In November 2018, Opera North celebrates its 40th birthday. To mark the occasion, we have compiled a whistle stop tour of the Company’s history – 40 years in 40 images.

Explore key moments from our first decade – 1978 to 1987…



A brand new production of Saint-Saëns’ Samson et Dalila launched Opera North on 15 November 1978. The piece was chosen by Music Director David Lloyd-Jones because it had not been performed in the UK for 20 years. The opening performance was broadcast live on BBC Radio 3, and both the success of opening night and the emergence of the Company were referred to by the Press as ‘a near miracle’!

Samson et Dalila was directed by Patrick Libby, designed by John Stoddart and conducted by David Lloyd-Jones.

John Tranter as An Old Hebrew, Gilbert Py as Samson and Katherine Pring as Dalila in Samson et Dalila, 1978 © Forbes Henderson


Opera North’s first Tosca opened in November 1979, in a production by Andrew Wickes borrowed, as many early productions were, from sister company English National Opera. The central trio of performers – Elizabeth Vaughan (Tosca), Kenneth Collins (Cavaradossi) and Geoffrey Chard (Scarpia) – became great audience favourites.

The production was revived by Steven Pimlott, designed by Margaret Harris and conducted by David Lloyd-Jones.

Kenneth Collins as Cavaradossi and John Tranter as Angelotti in Tosca, 1979 © Terry Cryer


In only its second season, Opera North was venturing into unusual repertoire – something that the Company would become known for. A new production of Richard Rodney Bennett’s The Mines of Sulphurwhich opened in March 1980, is a perfect early example.

The production was conducted by Clive Timms, directed by Colin Graham and designed by Alix Stone.

Thomas Lawlor as Tovey, Robert Ferguson as Boconnion, Fiona Kimm as Rosalind, Eric Garrett as Sherrin and Mark Hamilton as Fenney in The Mines of Sulphur, 1980 © Terry Cryer


Patrick Libby’s new production of Stravinsky’s Oedipus Rex opened in March 1981, and was one of the most visually striking of Opera North’s early shows.

Oedipus Rex was designed by Stefanos Lazaridis and conducted by David Lloyd-Jones.

Oedipus Rex, 1981


In March 1982, Opera North first revived Staff Director Steven Pimlott’s production of Verdi’s Nabucco from the 1979-80 season. This production had real individuality and showed that the Company was beginning to speak with its own voice.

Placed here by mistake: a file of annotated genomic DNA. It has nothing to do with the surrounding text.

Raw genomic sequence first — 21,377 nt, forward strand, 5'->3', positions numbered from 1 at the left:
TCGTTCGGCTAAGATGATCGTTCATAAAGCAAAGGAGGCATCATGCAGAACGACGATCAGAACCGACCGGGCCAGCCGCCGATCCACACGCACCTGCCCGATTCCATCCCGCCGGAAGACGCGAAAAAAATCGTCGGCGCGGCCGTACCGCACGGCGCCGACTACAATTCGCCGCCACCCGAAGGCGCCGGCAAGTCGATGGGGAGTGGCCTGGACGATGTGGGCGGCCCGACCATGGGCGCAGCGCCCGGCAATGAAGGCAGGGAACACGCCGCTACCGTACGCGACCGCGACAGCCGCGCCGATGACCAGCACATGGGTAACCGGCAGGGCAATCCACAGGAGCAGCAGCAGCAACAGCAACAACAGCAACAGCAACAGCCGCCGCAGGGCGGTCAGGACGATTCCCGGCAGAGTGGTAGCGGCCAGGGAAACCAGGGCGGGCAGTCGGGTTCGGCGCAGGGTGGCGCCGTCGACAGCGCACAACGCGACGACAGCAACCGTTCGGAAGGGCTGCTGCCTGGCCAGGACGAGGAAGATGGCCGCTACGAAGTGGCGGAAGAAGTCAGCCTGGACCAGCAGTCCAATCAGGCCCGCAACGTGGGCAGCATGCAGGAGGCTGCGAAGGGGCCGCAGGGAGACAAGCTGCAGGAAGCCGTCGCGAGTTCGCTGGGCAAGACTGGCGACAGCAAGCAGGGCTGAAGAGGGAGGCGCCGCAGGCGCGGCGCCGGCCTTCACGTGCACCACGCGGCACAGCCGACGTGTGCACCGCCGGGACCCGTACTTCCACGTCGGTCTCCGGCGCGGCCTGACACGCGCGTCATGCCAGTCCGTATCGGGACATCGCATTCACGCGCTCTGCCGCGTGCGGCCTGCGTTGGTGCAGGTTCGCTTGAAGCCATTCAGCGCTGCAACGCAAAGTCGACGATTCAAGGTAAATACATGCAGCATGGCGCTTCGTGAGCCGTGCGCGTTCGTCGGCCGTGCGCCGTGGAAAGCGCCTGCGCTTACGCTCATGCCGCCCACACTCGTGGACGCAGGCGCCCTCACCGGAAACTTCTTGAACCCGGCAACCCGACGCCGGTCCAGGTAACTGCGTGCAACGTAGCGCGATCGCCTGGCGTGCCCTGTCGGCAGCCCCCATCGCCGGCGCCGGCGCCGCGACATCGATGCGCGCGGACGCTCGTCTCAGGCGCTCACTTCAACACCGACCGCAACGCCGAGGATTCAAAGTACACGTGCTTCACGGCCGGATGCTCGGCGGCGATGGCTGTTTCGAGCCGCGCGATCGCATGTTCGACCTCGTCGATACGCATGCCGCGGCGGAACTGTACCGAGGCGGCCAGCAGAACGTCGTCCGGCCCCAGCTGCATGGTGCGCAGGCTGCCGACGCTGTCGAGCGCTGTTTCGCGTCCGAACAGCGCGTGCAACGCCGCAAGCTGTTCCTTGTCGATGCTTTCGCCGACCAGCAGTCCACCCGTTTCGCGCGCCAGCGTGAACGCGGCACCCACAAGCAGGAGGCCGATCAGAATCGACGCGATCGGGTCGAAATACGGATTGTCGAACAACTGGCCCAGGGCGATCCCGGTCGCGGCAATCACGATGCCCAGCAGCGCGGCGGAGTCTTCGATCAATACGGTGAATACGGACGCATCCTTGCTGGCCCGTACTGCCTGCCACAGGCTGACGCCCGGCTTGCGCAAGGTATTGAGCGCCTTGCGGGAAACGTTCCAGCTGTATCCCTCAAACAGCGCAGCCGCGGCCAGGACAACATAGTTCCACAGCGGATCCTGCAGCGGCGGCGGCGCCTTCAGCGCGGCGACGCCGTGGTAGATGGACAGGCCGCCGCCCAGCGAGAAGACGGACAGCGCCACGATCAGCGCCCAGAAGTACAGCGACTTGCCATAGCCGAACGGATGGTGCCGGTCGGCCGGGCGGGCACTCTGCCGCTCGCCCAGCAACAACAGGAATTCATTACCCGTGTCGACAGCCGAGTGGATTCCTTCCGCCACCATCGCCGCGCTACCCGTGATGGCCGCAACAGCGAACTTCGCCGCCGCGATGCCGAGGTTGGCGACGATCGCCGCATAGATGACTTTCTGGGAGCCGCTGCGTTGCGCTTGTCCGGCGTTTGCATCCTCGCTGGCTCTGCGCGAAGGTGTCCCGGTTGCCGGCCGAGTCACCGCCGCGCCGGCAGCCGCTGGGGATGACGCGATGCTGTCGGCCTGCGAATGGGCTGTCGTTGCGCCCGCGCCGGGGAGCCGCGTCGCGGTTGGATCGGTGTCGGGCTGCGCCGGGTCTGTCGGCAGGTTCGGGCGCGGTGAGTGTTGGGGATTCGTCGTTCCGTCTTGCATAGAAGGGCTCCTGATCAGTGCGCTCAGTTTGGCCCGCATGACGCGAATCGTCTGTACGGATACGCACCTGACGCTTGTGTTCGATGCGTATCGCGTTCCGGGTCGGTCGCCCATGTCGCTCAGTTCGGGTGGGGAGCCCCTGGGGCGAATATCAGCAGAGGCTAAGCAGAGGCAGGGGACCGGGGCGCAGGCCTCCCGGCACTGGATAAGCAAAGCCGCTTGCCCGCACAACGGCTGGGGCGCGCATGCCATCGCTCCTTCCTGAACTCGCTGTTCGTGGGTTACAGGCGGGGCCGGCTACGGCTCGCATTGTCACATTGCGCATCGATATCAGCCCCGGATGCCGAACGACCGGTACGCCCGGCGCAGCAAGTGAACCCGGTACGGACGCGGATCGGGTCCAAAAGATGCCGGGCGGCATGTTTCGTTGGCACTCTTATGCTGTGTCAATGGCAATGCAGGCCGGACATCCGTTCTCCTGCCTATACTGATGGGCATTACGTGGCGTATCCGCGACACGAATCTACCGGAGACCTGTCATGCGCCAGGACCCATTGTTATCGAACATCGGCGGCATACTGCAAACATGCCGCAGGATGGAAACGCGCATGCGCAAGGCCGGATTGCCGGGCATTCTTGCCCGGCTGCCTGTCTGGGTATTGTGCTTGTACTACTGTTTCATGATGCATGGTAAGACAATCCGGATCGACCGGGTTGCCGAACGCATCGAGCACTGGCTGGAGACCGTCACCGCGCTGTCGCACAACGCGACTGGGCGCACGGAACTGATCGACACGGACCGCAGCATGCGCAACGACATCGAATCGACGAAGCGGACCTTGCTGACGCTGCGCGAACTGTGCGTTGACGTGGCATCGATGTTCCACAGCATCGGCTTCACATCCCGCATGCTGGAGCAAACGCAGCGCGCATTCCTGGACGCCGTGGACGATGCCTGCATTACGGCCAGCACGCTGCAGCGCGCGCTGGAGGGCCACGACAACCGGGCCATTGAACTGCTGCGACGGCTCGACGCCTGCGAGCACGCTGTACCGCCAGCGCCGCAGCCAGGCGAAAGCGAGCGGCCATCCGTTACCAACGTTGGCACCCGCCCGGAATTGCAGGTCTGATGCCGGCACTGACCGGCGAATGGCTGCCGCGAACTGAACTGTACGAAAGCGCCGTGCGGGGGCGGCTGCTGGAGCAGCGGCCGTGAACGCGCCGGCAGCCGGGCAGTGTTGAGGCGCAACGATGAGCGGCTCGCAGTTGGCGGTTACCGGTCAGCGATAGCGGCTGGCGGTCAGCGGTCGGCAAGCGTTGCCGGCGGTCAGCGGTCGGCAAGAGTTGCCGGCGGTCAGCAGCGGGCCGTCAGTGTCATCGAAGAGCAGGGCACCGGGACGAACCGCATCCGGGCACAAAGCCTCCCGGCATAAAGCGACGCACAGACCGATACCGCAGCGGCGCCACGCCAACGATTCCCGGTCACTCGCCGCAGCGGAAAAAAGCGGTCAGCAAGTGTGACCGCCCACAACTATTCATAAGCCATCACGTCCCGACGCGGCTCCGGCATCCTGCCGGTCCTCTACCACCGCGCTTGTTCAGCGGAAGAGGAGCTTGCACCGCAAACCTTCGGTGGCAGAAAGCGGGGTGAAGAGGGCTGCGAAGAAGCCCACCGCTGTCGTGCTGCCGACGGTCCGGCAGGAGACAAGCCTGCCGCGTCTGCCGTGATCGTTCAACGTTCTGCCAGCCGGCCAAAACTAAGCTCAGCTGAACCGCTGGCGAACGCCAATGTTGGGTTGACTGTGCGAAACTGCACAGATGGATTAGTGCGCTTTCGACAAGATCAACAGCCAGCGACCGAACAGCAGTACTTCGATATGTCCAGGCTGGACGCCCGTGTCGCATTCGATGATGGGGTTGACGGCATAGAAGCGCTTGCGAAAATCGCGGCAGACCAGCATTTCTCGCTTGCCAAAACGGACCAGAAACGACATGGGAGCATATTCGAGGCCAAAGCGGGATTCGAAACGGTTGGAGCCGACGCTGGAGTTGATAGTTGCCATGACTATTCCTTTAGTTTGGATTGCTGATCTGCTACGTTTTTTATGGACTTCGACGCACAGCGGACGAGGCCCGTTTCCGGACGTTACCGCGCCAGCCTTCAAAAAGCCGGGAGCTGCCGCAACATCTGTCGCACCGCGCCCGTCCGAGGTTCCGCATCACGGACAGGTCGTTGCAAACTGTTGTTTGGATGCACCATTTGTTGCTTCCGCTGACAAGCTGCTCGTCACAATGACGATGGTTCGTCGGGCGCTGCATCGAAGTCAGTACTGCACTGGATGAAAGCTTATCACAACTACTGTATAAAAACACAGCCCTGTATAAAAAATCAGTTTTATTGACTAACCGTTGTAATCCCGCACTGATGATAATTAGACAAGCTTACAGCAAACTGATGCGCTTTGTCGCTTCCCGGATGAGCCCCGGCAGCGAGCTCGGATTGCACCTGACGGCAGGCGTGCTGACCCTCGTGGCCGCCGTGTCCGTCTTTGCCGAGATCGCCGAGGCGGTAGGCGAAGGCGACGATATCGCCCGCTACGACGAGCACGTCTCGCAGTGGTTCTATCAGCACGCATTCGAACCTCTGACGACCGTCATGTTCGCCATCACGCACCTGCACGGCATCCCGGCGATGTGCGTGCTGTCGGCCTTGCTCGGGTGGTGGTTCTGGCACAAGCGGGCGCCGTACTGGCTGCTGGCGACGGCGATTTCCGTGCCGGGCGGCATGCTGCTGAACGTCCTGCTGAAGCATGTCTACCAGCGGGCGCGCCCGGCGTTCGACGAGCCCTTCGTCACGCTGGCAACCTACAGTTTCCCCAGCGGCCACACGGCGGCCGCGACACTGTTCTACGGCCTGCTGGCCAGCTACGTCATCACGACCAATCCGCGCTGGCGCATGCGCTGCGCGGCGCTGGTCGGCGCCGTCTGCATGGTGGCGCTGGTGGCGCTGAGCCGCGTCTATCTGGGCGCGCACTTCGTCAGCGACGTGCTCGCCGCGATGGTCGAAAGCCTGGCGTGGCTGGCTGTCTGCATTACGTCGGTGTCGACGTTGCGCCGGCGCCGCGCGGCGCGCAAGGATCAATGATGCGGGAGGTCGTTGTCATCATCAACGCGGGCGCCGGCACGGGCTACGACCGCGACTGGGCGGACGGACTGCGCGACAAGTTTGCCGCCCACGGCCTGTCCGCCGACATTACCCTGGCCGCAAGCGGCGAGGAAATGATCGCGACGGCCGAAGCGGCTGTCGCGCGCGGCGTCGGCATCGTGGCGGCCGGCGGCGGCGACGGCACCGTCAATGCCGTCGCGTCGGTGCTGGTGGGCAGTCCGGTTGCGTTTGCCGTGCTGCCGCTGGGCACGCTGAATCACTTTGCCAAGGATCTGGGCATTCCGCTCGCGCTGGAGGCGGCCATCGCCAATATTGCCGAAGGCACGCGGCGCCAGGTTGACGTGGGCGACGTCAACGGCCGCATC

Nabucco was designed by Stefanos Lazaridis and conducted in 1982 by Elgar Howarth.

Nabucco, 1982


In October 1983, our very first commissioned work for the main stage was unveiled – Rebecca by composer Wilfred Josephs, based on the novel by Daphne du Maurier.

Rebecca was conducted by David Lloyd-Jones, directed by Colin Graham and designed by Stefanos Lazaridis.

Gillian Sullivan as The Girl in Rebecca, 1983 © Asadour Guzelian


Graham Vick’s new production of Mozart’s The Magic Flute in 1984 was the biggest technical challenge that Opera North had faced yet, with huge sets. It marked something of a coming-of-age for the Company, as staff realised that certain of their technical systems were out of date and no longer up to the task!

The Magic Flute was conducted by Peter Hirsch and designed by Russell Craig.

Jane Leslie Mackenzie as Pamina and Evelyn Nicholson as the Queen of the Night © Asadour Guzelian


A new production of Tippett’s rarely performed The Midsummer Marriage in the Autumn of 1985 marks a signifiant directorial debut, that of Tim Albery. Having marshalled the large forces required for this 20th Century masterpiece, Tim Albery has now gone on to direct over 20 different productions for Opera North!

The production was conduced by Peter Hirsch and designed by Tom Cairns and Antony McDonald.

Donald Stephenson as Mark (right) in The Midsummer Marriage, 1985


Our 1986/87 season opened with the first part of Berlioz’ unwieldily epic The Trojans: The Capture of Troy. This big, ambitious production (again by Tim Albery) was the Company’s biggest collaborative event up until that point, achieved by pooling the resources of Opera North, Scottish Opera and Welsh National Opera.

The production was conducted by David Lloyd-Jones and designed byTom Cairns and Antony McDonald.

Kristine Ciesinski as Cassandra, Ronald Hamilton as Aeneas, Richard Salter as Chorebus, Nicola Sharkey as Ascanius and John Cashmore as Pantheus in The Trojans: The Capture of Troy, 1986


In October 1987, soprano Dame Josephine Barstow made an acclaimed Opera North debut in a new production of Verdi’s Macbeth. Dame Jo has now gone on to sing many roles with us (including a landmark Queen Elizabeth I in Britten’s Gloriana) and has become an integral part of the Company’s history.

Macbeth was conducted by John Pryce Jones and directed by Ian Judge, with sets by John Gunter and costumes by Deirdre Clancy.

Dame Josephine Barstow as Lady Macbeth in Macbeth, 1987

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